Café Landtmann Interior. Image found on the Web.

Mixed Sausages

Mixed Sausages

I went with Viennese classics, starting with an assortment of four kinds of sausages, which are barely visible at the top of this picture. They came with three dipping sauces and brown bread.

Viennese Chicken

Viennese Chicken

And for the main, Viennese Chicken. It reminded me of breaded veal—same look, same texture. Austrian/German cooking is not noted for its range or variety.

This was very good, though. Loved the crunch.

Pete Shelley, 17 April 1955 — 6 December 2018

Pete Shelley in His Prime

David Bowie and Lou Reed are dead.

And now we’ve lost Pete Shelley, leader of the Buzzcocks, who died in Tallinn last week of a probable heart attack.

The Buzzcocks’ first single for United Artists Records was “Orgasm Addict”, which was promptly banned by the BBC. Can’t imagine why.

Then there was the Buzzcocks’ biggest commercial success, of which New Music Express wrote that “Shelley’s bisexuality would form the subject matter of arguably punk’s greatest song, 1978’s ‘Ever Fallen In Love (With Someone You Shouldn’t Have)’.

And more “singles that fused pop craftsmanship with rapid-fire punk energy “, like this…

…and this…

…and this.

Look. If you don’t own it already, get a copy of the Buzzcocks’ “Singles Going Steady”. The Buzzcocks were a singles band,  and “Singles Going Steady” is a superb collection of their best songs.

Play it loud.

I missed the Buzzcocks the first time around, which gave my brother David permanent bragging rights, because he saw them perform live before I did. It wasn’t until their 1989 reunion tour that I went to my first Buzzcocks concert, at the old 930 Club in Washington. They’d been inactive for a while, and I didn’t know what to expect.

It was one of the greatest performances I’ve ever seen. They played everything, and they played it faster and ten times as loud as I played it at home. It was a truly transcendent night.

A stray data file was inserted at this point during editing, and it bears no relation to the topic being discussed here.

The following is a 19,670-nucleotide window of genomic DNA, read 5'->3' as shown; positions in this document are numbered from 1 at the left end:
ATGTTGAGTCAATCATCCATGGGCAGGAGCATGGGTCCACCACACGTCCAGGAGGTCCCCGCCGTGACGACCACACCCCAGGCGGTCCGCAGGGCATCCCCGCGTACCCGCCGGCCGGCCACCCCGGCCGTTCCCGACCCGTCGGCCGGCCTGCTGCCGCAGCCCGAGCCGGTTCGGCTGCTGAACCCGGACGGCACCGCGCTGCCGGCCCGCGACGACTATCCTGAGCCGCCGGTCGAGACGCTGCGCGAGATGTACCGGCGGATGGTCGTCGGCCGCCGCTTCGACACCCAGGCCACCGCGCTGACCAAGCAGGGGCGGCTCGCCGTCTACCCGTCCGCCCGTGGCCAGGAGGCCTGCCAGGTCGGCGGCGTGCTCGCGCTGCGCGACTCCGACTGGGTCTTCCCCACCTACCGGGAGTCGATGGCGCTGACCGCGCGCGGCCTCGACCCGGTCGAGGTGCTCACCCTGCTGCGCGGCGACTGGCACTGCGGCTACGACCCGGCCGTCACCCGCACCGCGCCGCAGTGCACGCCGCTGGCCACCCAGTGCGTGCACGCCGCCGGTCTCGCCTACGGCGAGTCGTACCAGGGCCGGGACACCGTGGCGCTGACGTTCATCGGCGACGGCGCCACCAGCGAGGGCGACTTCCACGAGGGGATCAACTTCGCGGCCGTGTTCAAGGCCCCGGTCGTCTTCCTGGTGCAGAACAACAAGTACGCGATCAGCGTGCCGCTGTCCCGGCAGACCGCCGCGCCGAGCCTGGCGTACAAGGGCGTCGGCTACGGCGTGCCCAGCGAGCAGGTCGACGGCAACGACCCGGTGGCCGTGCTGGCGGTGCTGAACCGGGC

In an interval between one of the Buzzcocks’s many breakups and reformations, Shelley released his first solo single, the song “Homosapien”. It was banned by the BBC (plus ça change…) which didn’t stop an extended version of the song from becoming a major dance hit in the US. For a while, it seemed to be playing everywhere.

In The Guardian‘s obituary for Shelley, Neil Gaiman is quoted as writing: “Part of my youth dies with him.”

It’s a sad sentiment I share.

The 2018 British Christmas Ads: Sainsbury’s “The Big Night”

In the same way that American advertizers screen some of their most creative (and expensive) ads during the Super Bowl, British department stores and supermarkets go all out on television advertizing at Christmastime. While this year’s crop isn’t as memorable as some of the ads in recent years—that 2014 John Lewis Penquin ad!—this one stands out.

It’s this year’s ad from Sainsbury’s, which is one of the UK’s largest supermarket chains. The ad is an early favourite for the Best Christmas Ad of 2018.

Full screen recommended.

The song, btw, is the New Radicals’  “You Get What You Give”.

Christmas Market at the Vienna Rathaus

Here are some pictures from the Christmas Market in front of Vienna’s Rathaus, or “Townhall”. You can find smaller markets in almost every public space in the old city, but this one is probably the most famous and popular.

I wonder why Christmas Markets, so popular throughout Europe, have never really caught on in the US. There are a scattering of them here, especially in places with large German-American communities, but nothing on the scale of what you’d find in Germany and Eastern Europe.

Despite the lights and the music and the food and the mulled wine, visiting one of these markets always leaves me a little sad.

I’m not a Christmas person, but my mother was. She started decorating for the holidays about the same time that the leaves in Pennsylvania began to change colour, and didn’t stop until every room looked like a Santa’s workshop.

I think of her whenever I walk through a Christmas Market like this.

She would have loved it.